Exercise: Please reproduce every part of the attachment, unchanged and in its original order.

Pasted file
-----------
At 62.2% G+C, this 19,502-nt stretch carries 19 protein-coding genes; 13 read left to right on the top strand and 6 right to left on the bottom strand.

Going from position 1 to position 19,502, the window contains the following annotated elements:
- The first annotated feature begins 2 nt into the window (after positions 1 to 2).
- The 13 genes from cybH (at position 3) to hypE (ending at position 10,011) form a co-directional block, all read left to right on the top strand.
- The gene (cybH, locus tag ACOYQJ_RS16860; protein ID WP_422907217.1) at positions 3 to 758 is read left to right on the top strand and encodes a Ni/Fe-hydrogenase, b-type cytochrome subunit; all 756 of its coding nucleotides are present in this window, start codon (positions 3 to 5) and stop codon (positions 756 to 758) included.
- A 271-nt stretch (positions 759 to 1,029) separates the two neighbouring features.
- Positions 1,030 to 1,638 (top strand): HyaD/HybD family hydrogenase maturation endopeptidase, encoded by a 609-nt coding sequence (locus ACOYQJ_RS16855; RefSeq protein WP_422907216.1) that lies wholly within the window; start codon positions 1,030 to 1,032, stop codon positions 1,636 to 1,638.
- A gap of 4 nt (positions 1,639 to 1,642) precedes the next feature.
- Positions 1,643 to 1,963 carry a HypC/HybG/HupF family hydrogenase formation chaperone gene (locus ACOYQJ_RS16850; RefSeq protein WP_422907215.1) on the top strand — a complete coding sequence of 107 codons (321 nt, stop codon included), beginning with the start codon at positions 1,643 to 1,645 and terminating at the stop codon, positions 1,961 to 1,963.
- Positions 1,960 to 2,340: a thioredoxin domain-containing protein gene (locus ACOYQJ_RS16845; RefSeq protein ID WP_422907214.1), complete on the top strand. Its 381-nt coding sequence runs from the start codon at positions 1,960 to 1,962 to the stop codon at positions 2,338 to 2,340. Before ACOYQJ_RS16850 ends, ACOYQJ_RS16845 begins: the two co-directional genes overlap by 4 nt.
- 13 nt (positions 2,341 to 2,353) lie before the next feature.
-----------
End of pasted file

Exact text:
At 62.2% G+C, this 19,502-nt stretch carries 19 protein-coding genes; 13 read left to right on the top strand and 6 right to left on the bottom strand.

Going from position 1 to position 19,502, the window contains the following annotated elements:
- The first annotated feature begins 2 nt into the window (after positions 1 to 2).
- The 13 genes from cybH (at position 3) to hypE (ending at position 10,011) form a co-directional block, all read left to right on the top strand.
- The gene (cybH, locus tag ACOYQJ_RS16860; protein ID WP_422907217.1) at positions 3 to 758 is read left to right on the top strand and encodes a Ni/Fe-hydrogenase, b-type cytochrome subunit; all 756 of its coding nucleotides are present in this window, start codon (positions 3 to 5) and stop codon (positions 756 to 758) included.
- A 271-nt stretch (positions 759 to 1,029) separates the two neighbouring features.
- Positions 1,030 to 1,638 (top strand): HyaD/HybD family hydrogenase maturation endopeptidase, encoded by a 609-nt coding sequence (locus ACOYQJ_RS16855; RefSeq protein WP_422907216.1) that lies wholly within the window; start codon positions 1,030 to 1,032, stop codon positions 1,636 to 1,638.
- A gap of 4 nt (positions 1,639 to 1,642) precedes the next feature.
- Positions 1,643 to 1,963 carry a HypC/HybG/HupF family hydrogenase formation chaperone gene (locus ACOYQJ_RS16850; RefSeq protein WP_422907215.1) on the top strand — a complete coding sequence of 107 codons (321 nt, stop codon included), beginning with the start codon at positions 1,643 to 1,645 and terminating at the stop codon, positions 1,961 to 1,963.
- Positions 1,960 to 2,340: a thioredoxin domain-containing protein gene (locus ACOYQJ_RS16845; RefSeq protein ID WP_422907214.1), complete on the top strand. Its 381-nt coding sequence runs from the start codon at positions 1,960 to 1,962 to the stop codon at positions 2,338 to 2,340. Before ACOYQJ_RS16850 ends, ACOYQJ_RS16845 begins: the two co-directional genes overlap by 4 nt.
- 13 nt (positions 2,341 to 2,353) lie before the next feature.